High-dose glucocorticoids are associated with improved recovery of deficits in primary autoimmune hypophysitis (PAH), but optimal dosing, route, and duration are unclear.
We reviewed literature for first-line glucocorticoid treatment in PAH until December 2021 and performed an individual patient data meta-analysis to analyze clinical, hormonal, and radiological outcomes with respect to route, dose, and duration (<6.5 vs 6.5–12 vs >12 weeks) of glucocorticoid treatment according to disease severity.
A total of 153 PAH patients from 83 publications were included. The median age at presentation was 41 (32.5–48) years with a female preponderance (70.3%). Visual field recovery was significantly better with i.v. (91.7%) as compared to oral (54.5%) route and high dose (100%) and very high dose (90.9%) as compared to medium dose (20%) of glucocorticoids. Corticotroph axis recovery was greater in i.v. (54.8% vs 28.1% oral, P = 0.033) route and increasing glucocorticoid dose group (0% vs 38.1% vs 57.1%), attaining statistical significance (P = 0.012) with very high-dose. A longer duration of treatment (>6.5 weeks) was associated with better corticotroph and thyrotroph recovery. The need for rescue therapy was lower with i.v. route (38% vs 17.5%, P = 0.012) and with increasing glucocorticoid doses (53.3% vs 34.3% vs 17.3%, P = 0.016). In severe disease, visual field and corticotroph axis recovery were significantly higher with i.v. route and very high-dose steroids. The adverse effects of glucocorticoids were independent of dose and duration of treatment.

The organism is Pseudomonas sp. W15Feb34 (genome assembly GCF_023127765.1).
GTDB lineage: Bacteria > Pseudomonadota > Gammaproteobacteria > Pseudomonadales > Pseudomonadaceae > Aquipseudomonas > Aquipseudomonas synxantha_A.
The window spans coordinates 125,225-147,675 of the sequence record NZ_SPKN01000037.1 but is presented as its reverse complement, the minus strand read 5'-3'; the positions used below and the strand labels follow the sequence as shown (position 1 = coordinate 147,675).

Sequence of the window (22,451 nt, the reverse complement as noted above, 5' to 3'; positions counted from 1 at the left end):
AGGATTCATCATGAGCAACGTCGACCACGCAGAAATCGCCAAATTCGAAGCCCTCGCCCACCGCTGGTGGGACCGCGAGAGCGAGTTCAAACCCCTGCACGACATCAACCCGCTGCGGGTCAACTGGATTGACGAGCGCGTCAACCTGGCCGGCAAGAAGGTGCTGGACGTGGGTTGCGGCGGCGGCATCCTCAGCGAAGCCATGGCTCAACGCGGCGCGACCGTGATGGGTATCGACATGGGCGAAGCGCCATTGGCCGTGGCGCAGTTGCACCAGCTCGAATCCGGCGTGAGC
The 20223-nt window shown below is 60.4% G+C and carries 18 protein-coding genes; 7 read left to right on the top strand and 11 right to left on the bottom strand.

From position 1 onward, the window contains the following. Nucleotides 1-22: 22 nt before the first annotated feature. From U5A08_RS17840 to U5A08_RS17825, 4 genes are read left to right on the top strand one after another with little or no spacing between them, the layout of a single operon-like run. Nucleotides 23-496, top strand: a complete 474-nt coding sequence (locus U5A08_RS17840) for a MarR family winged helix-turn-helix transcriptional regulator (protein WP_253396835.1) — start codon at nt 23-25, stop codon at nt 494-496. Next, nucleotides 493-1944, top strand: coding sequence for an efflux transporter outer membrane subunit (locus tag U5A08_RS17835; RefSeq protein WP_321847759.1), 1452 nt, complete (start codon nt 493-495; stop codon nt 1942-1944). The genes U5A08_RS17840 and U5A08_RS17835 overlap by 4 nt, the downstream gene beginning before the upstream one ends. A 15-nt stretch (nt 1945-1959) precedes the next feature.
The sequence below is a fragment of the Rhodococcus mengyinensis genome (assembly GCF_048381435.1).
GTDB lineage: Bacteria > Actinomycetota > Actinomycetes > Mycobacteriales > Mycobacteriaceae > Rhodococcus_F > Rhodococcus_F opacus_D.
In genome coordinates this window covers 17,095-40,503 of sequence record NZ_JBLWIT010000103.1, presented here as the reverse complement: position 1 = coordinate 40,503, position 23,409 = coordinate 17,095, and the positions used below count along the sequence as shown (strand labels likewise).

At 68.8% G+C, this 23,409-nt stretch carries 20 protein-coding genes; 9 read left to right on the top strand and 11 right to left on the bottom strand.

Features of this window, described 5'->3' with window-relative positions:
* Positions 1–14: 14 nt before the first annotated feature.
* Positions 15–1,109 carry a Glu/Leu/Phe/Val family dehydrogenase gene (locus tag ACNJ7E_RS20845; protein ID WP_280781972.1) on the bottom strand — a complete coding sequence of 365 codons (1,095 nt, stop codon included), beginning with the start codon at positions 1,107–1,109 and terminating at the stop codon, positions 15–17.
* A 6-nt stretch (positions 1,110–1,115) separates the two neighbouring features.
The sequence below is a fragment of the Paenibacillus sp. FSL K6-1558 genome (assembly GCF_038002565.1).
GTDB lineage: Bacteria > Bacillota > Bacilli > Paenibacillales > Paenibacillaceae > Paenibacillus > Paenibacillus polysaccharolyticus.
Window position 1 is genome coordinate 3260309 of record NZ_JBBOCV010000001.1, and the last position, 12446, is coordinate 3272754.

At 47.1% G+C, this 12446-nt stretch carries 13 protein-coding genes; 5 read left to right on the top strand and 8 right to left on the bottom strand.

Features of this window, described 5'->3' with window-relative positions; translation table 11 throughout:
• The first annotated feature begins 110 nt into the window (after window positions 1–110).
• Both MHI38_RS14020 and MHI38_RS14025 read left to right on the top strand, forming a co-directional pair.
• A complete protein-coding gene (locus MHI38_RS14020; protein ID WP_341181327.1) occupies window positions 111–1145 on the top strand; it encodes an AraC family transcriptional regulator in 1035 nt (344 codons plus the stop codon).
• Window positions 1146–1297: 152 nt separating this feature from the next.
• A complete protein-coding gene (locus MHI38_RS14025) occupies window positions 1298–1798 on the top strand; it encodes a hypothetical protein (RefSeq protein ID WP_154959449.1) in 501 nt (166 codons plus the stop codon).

Very high-dose glucocorticoids by i.v. route and cumulative longer duration (>6.5 weeks) lead to better outcomes and could be considered as first-line treatment of severe PAH cases.